Spooner summit memorial raises NDOT concerns
The Nevada Department of Transportation is trying to work out a policy to control the increasingly common practice of building memorials along Nevada’s highways.
Deputy Director Jeff Fontaine said one of the memorials that raised the issue is the cross in memory of Krystal Steadman, the 9-year-old South Lake Tahoe girl who was kidnapped, killed and dumped two miles west of Carson City near Spooner Summit.
After it was vandalized on more than one occasion, supporters built an 8-foot steel cross embedded in a concrete base near Highway 50.
“It’s clearly intended to be a permanent installation,” Fontaine said. “But anything in the right-of-way has to be permitted.”
He said the idea isn’t to stop people from honoring friends and family members killed on Nevada highways, but to get some control over the process. He told the Transportation Board that Nevada has no rules over such memorials.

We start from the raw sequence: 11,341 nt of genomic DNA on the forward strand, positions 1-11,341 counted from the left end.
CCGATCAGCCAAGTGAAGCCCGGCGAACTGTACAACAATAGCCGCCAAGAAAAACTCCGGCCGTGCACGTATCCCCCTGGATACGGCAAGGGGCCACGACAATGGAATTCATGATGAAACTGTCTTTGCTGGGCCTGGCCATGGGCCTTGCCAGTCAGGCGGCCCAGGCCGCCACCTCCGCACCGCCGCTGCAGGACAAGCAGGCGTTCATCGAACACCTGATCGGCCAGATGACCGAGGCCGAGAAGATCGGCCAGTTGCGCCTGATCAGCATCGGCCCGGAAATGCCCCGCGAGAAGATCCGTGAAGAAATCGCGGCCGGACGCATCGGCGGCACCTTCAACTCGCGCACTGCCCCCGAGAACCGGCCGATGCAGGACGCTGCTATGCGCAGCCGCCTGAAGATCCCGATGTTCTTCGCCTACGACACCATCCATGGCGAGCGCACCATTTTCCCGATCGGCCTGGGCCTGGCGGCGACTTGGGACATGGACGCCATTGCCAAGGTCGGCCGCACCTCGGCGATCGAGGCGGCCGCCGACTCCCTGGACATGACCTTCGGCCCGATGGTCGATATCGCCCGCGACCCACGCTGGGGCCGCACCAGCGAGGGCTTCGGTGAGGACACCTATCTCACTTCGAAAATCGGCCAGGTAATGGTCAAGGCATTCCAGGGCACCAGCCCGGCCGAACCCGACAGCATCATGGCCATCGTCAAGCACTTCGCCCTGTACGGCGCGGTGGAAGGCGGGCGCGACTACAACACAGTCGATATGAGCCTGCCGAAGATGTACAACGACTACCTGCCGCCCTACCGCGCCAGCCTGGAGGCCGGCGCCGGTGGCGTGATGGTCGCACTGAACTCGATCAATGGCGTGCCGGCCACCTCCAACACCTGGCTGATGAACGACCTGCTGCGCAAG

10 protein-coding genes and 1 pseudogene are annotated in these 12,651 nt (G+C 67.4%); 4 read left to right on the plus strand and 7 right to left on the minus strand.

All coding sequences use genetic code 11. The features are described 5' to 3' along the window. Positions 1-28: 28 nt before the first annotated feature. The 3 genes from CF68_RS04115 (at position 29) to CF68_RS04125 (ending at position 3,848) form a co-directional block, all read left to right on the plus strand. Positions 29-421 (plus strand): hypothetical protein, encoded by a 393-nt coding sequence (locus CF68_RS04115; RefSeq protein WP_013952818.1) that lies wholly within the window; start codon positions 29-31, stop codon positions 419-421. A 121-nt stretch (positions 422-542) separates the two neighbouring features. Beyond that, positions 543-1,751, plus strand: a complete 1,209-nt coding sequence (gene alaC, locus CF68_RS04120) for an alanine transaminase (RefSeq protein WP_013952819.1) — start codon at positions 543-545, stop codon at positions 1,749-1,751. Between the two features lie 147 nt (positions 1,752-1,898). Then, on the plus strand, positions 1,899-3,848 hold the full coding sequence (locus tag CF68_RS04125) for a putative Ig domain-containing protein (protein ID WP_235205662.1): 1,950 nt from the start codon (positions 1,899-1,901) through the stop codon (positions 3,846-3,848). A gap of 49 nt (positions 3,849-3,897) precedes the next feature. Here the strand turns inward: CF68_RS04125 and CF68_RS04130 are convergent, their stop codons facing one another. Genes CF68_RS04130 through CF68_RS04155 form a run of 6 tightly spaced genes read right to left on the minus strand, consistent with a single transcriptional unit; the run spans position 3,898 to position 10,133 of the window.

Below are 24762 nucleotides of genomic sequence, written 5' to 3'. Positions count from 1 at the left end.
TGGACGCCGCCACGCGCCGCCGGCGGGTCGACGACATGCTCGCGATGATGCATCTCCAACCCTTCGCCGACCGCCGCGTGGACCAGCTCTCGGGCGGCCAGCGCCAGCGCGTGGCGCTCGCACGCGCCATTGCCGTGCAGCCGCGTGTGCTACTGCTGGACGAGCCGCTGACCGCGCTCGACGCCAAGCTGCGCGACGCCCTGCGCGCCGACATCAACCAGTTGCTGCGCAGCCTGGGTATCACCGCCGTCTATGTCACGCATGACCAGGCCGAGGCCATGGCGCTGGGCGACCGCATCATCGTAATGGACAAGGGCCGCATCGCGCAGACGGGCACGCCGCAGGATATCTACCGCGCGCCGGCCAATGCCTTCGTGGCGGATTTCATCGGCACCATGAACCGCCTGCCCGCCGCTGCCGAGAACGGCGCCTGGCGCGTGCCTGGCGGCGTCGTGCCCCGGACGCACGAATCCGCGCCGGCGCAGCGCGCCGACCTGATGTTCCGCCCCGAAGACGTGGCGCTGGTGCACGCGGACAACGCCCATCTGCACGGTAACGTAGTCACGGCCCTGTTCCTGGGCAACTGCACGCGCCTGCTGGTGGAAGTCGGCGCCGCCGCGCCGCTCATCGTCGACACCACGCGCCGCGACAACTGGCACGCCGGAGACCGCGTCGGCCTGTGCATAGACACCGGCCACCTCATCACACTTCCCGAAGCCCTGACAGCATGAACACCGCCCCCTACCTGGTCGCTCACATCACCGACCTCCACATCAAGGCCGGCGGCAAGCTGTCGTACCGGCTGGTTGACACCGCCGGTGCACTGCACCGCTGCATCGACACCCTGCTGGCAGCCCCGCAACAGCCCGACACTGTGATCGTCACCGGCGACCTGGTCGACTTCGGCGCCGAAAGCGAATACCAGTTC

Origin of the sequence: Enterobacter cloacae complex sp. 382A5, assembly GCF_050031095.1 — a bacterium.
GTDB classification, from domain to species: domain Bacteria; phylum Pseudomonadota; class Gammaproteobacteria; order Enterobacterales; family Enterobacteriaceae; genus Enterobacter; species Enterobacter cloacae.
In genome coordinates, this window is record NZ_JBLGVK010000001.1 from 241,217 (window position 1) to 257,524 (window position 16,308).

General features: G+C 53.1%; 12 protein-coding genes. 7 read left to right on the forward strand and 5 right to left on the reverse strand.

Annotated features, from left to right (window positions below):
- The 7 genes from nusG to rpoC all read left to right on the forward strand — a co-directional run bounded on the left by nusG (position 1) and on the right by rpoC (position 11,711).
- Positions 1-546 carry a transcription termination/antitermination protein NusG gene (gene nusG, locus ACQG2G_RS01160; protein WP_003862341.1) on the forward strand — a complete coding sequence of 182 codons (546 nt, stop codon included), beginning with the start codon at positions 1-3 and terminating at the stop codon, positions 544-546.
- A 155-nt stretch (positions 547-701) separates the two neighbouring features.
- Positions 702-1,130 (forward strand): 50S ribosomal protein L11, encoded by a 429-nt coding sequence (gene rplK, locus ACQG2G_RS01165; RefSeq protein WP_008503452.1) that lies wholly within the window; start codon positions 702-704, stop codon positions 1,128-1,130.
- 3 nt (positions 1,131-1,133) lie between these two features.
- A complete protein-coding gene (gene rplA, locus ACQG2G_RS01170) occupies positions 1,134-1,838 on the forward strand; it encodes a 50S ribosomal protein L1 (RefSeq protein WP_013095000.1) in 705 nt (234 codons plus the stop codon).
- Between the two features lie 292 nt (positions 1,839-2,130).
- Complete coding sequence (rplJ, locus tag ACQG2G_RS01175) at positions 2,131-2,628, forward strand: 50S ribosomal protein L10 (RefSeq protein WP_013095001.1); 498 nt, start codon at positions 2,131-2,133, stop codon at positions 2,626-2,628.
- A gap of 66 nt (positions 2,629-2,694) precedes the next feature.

“We’re not concerned about flowers and wooden crosses,” Transportation Director Tom Stephens said.
He said the specific concern is any memorial that could cause a hazard.
Fontaine said the cross on Spooner raises some of those concerns, even though it is behind a guardrail.
“We have some concerns about people pulling on and off the highway,” he said.
He said engineers are concerned someone new to the area might be distracted by the memorial and cause an accident.
Fontaine said the department will schedule a series of workshops to discuss a uniform statewide policy for memorials along Nevada’s highways.
“We want to really be as sensitive as we can to families and friends who may have lost loved ones in a highway crash,” he said.
But Fontaine said safety is a primary concern. And he said there are constitutional issues involved with some people who may object to religious symbols being erected in the state right-of-way.